Elmer Bernstein has officially become one of my favorite composers.  His work on The Magnificent Seven and The Great Escape is, well, magnificent (and great), and I’ve been listening to the themes for both movies almost non-stop over the course of these past few days.  And when I’m not listening to either one, they run through my head constantly.  It would be annoying, if the music wasn’t so good.  Someone on Youtube has done a smashing, epic music video of clips from The Magnificent Seven set to the theme music – go check it out!

What’ve you been reading/watching/listening to lately?



8 thoughts on “what I’m doing {#2}

  1. You’re an Elmer Bernstein fan. That makes me happy. 🙂 You should look up the music from The Sons of Katie Elder and The Comancheros—I’ve never seen the actual movies all the way through so I can’t say whether they’re good, but the music is certainly wonderful! I think there’s some good suites from both on YouTube.

    We just watched Anne of Green Gables and the sequel last weekend, so I was seized with a desire to re-read the books. I hadn’t read the first book in several years, so it was lovely to get to know it all over again! I’m reading Anne of Avonlea now. Those first two and Rilla of Ingleside are my favorites of the series.

    Roman Holiday is lovely, isn’t it? I hadn’t seen it in years till recently, so I think I appreciated the romance of it and the poignancy of the ending better than I did when I was younger. But I’ve always wished I could have Audrey Hepburn’s outfit; it’s one of my favorite movie costumes.

    Liked by 1 person

    • DUDE! “The Sons of Katie Elder” is my absolute favorite John Wayne movie. It has one bad word in it, and is otherwise splendid. Watch it, please! Both of you!!!

      (“The Comancheros” is pretty good, but I don’t love it dearly. Stuart Whitman’s pretty darn cute in it, though, and you can’t go wrong with Lee Marvin for a bad guy!)


  2. Alice’s Piano sounds really interesting. I seem to like world war two biographies and novels. Don’t ask me why because I always cry when I read them.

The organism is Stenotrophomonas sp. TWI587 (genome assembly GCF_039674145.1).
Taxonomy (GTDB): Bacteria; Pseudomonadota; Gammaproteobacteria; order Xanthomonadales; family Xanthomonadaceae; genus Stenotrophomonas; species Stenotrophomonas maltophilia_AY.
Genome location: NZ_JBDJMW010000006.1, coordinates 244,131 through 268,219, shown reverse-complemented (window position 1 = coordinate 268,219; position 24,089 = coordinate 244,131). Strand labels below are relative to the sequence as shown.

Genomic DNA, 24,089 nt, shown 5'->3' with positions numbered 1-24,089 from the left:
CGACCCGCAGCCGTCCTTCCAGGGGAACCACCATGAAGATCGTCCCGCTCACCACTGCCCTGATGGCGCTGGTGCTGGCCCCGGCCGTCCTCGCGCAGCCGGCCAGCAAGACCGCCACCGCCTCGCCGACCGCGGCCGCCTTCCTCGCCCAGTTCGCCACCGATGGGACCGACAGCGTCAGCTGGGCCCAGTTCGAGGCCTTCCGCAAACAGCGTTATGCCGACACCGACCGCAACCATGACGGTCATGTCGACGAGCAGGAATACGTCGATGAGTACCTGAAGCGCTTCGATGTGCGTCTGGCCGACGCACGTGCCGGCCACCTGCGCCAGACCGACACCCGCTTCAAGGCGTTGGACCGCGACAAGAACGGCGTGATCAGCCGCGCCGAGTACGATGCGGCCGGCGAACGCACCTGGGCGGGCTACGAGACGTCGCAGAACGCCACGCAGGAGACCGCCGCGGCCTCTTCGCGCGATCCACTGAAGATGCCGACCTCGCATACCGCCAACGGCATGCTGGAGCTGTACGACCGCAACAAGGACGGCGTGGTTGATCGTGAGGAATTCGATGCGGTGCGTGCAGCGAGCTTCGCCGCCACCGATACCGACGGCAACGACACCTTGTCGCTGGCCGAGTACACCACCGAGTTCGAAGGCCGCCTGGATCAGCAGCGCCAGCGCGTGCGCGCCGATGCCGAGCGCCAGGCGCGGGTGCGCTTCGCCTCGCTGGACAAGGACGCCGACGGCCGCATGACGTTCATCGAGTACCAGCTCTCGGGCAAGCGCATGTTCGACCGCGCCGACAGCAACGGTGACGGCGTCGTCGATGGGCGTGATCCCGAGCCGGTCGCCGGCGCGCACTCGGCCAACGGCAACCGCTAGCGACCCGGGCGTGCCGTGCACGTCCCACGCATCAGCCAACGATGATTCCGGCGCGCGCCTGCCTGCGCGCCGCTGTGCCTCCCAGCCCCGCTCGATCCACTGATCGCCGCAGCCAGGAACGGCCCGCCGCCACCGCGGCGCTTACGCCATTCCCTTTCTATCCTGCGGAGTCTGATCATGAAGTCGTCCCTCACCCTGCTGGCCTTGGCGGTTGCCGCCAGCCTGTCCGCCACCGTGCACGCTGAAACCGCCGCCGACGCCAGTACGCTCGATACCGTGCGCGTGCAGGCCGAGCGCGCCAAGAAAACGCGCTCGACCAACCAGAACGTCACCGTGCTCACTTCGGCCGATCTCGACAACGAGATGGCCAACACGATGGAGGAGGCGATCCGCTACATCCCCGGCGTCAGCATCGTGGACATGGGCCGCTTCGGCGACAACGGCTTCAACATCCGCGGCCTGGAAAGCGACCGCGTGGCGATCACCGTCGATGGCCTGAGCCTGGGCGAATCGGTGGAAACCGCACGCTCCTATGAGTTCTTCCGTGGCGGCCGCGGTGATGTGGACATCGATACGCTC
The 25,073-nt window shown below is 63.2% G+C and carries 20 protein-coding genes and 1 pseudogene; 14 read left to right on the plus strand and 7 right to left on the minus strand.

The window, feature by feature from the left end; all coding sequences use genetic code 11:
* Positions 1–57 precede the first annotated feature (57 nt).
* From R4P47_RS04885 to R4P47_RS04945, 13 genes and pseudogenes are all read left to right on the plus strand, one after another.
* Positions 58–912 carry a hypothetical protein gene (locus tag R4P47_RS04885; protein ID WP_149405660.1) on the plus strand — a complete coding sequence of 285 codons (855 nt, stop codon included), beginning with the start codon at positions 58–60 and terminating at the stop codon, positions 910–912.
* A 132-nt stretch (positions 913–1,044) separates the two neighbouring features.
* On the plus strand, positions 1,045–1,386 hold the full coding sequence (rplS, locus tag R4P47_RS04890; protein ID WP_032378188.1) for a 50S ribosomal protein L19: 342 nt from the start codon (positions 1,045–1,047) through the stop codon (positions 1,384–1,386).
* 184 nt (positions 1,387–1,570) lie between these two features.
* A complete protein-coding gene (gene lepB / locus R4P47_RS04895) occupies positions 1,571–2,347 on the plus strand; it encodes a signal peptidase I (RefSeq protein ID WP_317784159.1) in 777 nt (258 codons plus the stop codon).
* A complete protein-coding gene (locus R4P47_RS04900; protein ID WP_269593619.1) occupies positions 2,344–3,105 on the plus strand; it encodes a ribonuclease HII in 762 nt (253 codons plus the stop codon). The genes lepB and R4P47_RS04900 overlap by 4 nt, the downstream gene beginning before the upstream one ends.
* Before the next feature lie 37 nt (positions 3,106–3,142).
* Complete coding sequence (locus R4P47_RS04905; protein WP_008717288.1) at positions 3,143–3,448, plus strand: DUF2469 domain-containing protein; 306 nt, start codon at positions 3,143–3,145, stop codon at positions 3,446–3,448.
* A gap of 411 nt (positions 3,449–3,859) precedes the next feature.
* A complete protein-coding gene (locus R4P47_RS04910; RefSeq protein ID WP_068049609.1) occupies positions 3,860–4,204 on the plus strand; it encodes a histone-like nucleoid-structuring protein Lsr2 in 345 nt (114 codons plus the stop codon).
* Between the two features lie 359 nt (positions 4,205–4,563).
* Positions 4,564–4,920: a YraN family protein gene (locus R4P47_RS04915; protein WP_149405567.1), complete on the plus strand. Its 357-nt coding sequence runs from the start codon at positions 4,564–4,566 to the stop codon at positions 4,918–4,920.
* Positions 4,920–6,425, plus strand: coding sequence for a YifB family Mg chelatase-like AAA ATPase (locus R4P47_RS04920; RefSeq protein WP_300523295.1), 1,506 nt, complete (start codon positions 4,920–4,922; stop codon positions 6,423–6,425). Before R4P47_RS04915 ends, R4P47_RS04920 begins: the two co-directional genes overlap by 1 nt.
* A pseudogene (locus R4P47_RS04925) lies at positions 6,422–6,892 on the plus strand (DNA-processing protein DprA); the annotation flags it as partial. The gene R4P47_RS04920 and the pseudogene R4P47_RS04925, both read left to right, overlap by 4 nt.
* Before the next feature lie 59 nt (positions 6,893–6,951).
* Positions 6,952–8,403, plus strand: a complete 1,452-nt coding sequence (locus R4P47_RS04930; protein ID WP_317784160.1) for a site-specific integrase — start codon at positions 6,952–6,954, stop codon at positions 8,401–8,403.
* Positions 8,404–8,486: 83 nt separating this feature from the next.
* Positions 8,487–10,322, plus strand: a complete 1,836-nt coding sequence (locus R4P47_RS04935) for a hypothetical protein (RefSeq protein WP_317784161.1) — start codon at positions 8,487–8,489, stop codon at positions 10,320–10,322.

Whenever I hear of Leonard Bernstein and movies, I always think of West Side Story and then On the Waterfront. I did not know that he composed the music for The Magnificent Seven or The Great Escape, which gives an excuse to watch the movies again. 🙂


  3. Okay, Elmer Bernstein is one of my absolute favorite composers. Ever. Go listen to the theme for “The Man with the Golden Arm” and let it blow you away. So yay! You’re a fan too! High five!

    Also, “Charade” is one of my favorite movies. It’s like the best Hitchcock movie that Hitch never made. Love it! Isn’t Coburn chilling in it, though? That scene with the matches! Eek!

    And finally, W:DOA. Isn’t it amazing how they can squish such good stories into less than half an hour? You’re going to see lots of familiar faces pop up as guest stars 🙂 I love ’60s TV and how you get to know the actors who just guest on absolutely everything. Including James Coburn — he’s in 3 eps of W:DOA 😀


    • (Note — the version of the theme from TMWTGA that I linked to leads into a different song too. There are a zillion recordings of TMWTGA and I couldn’t find my favorite one, but that one is good.)


    • That was fantastic! How does he manage to create an entirely new, very unique theme for each and every film he scores? Amazing.

      Yesssss. Very creepy. It was still neat to see him, though. 🙂

      I was pleasantly surprised by how cheap the complete series is on Amazon – Elisabeth and I are considering purchasing it since, come to find out, Youtube doesn’t have all the episodes. I did hunt up one of the ones with James Coburn; seeing him and Steve McQueen together yet again made me grin. 😀


      • Yeah, the whole series is super cheap right now. I picked it up season by season, though even those were only like $12 each. I have no idea why, when other well-known western shows are so crazy expensive, but… I’m not going to whine!